May 17th, 2010

Relampago ocean

Goodbye, dear friend

I really love my thirties quite a bit. I feel like I know who I am as a person, I know what I want. I don't worry so much about impressing other people as I do myself, and I am comfortable with who I am.

One aspect of my thirties sucks, though. I, a lot of my friends, and some family members got pets in our late teens / early 20s, and a dozen or so years later, the beloved pets reach the end of their natural life spans.

Today, I said goodbye to a family member who I adore.

Claudia and Holden, May 16, 2004

Holden came into my life in December 1997, when he was about 7 or 8 weeks old. He was a Christmas present to my sister Claudia from myself, Jose and Liv. Claudia knew about him, of course, and we spent a few days looking through the want ads in the Houston Chronicle for a black male Labrador retriever. After some phone calls, she and I got into the car and drove to Brenham, Texas to take a look at a litter. This cute little chocolate girl tried to insinuate herself into Claudia's heart, but she only had eyes for the big black boy. Holden had actually been picked out by another family, but they spent too much on Christmas presents and had to return him. He was sporting a bruised eye, because he'd tried to nurse on his dad. Claudia fell instantly in love, and the next thing we knew, this little guy was on his way home with us.

I remember stopping for gas, and Claudia had this look of complete panic as she nuzzled the little guy in her arms wondering what the hell she got herself into. He came home, and Relampago, who loved puppies fell in love with the little guy. Chispa wasn't as impressed.

Holden's puppyhood was spent in Burlington, VT, and by all accounts he loved every minute of college life. Claudia had a bevy of roommates who would take Holden to the skate ramps and ski lifts with them, and Holden grew to a peak 120 pounds of pure labrador muscle. Claudia took him to the dog park and to parties and he had an awesome life. Of course, this being Holden, he had his share of trouble, too. When he was about four months old, he had his first of many consultations with doctors about something he'd eaten. In that particular case, it was a random sandwich he found on the street, cellophane and all. He sent his mama to the ER a few times, once knocking her out when he pulled too hard on his leash.

When he moved back to Texas, he went to gun school, in an effort to calm him down and give him focus. The trainer prided himself on the fact that he'd never used a shock collar on a dog before. Until, of course, he met Holden. Labrador stubbornness notwithstanding, Holden proved to be an excellent hunter, and the rest of his life his greatest pleasure was sitting in a duck blind, hoping someone would shoot something to retrieve.

Claudia isn't a natural hunter, but she would go with him, describing her support akin to that of a soccer mom who watched on the sidelines rather than take part in the game. But of course she had to be there. Of course, Holden had his own way of retrieving, and on at least one occasion, he dragged his mama into the lake with him as soon as the gun was fired. My dad took to tying him to a tree, because he'd drag anything (or anyone) else into the lake with him.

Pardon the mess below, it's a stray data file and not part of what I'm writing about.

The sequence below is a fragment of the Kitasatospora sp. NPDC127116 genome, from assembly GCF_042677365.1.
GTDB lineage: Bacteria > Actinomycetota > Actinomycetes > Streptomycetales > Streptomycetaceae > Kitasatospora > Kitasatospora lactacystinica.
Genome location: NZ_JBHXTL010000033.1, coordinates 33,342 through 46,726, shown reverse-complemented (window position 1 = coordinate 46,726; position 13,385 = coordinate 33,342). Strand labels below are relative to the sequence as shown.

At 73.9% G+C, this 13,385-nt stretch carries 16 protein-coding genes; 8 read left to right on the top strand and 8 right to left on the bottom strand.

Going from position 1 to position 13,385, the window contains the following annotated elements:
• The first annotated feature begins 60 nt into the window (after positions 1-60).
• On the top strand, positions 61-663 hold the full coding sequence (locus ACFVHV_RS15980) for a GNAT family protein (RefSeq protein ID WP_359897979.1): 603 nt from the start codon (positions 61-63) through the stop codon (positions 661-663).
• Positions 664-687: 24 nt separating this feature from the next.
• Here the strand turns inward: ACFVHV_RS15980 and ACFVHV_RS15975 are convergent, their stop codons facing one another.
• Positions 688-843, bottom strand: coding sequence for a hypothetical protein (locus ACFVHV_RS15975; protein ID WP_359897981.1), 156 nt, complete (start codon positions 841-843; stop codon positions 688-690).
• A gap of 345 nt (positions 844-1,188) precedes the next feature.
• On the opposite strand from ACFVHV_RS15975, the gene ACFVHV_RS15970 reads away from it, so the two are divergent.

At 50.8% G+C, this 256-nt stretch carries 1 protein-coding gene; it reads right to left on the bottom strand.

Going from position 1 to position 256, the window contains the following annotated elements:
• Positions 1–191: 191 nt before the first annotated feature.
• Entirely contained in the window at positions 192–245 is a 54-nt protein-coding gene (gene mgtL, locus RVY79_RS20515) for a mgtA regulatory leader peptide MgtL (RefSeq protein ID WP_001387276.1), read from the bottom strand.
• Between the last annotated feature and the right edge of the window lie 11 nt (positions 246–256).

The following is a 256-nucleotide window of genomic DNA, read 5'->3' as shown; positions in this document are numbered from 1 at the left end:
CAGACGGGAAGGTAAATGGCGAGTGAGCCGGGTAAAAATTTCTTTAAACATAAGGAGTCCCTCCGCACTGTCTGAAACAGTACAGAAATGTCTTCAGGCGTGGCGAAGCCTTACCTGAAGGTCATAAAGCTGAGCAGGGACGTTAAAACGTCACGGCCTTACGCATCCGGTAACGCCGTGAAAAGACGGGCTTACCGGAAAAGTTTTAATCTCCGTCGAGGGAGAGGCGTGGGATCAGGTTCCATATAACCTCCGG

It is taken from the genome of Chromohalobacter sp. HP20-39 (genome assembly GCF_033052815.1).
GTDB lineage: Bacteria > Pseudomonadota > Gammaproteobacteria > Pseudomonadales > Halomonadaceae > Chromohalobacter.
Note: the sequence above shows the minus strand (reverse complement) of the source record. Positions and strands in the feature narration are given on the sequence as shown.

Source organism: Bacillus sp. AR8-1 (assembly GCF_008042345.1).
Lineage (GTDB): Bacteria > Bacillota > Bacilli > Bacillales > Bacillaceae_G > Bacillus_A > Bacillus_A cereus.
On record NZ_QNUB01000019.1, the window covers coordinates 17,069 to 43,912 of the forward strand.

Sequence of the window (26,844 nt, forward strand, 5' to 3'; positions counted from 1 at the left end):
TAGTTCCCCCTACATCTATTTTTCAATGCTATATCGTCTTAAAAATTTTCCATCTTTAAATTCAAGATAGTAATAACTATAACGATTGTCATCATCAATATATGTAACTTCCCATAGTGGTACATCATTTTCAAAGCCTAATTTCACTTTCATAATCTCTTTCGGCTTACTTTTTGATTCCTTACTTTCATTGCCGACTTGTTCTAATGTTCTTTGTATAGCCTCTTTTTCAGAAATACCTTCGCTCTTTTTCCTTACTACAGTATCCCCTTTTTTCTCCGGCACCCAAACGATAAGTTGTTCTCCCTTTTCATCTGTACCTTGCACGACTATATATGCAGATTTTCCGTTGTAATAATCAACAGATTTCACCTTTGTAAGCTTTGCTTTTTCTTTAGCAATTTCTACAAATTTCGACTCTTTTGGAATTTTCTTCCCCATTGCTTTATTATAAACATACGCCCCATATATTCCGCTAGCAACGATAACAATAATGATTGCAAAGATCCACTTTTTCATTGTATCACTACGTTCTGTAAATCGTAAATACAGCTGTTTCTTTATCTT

Holden's growth was unwelcome by Relampago, and theirs was a complicated relationship. They would sometimes get in trouble together (like the time the dined on a dead squirrel in the back yard: Holden ended up in the ER, Relampago was just really disgustingly sick), but they'd also fight. Holden once shredded Relampago's ear, and Relampago was somewhat resentful of that afterwards. But then they'd go back to being co-conspirators. It was a strange relationship, but it worked for them. I think they sort of were shocked to find themselves the old men towards the end of Relampago’s life. Holden was five years younger than Relampago, but they sort of grew up together.

And Holden was a master at getting into trouble. Like most labs, he found joy in eating things. Claudia and Holden probably single handedly kept Victoria's Secret in business with all the underwear Holden ate over the years. In fact, just last week she found he ate a pair. He dug up and ate one of my mother's roses. He ate a set of rental car keys that Jose was using. He ate a couple of my dad's antique duck decoys (this, given Holden's training, shouldn't have been surprising). He ate an antique quilt. An ant bait trap. And so on and so forth. Claudia was very, very good at putting her shoes away. And food. Oh, god, could this dog eat food. Loaves of bread, sticks of butter, nine pounds of asparagus, a bag of shrimp heads, an entire corn on the cob. Bones of all sorts. A memorable combination of raisins, chocolate and corn meal. On several occasions, the vet had to be called about something Holden ate. The most scary was what I call his thongectomy. He ate a pair of underwear, followed by a bone, and it got lodged in his stomach. Of course, it happened on a Saturday, so the emergency vet was the only option. Ultimately, he was rushed to Texas A&M for emergency surgery.

Holden had no real sense of how big he was, or if he did, he didn't really care. He once knocked my mom out by pulling suddenly on his leash, slamming her into a wall. He also, in one of the funniest things I've ever seen in person, managed to get behind the Christmas tree, hook his leash to a bough, and drag it across the living room at full speed. I personally can vouch for his bulk after he launched himself from a dock to my person on a raft, in what Claudia calls one of the funniest things she's ever seen in person. And of course, he was a master at clearing off any coffee table in a 20 mile radius with his tail, after, of course, he'd already cleared it of food.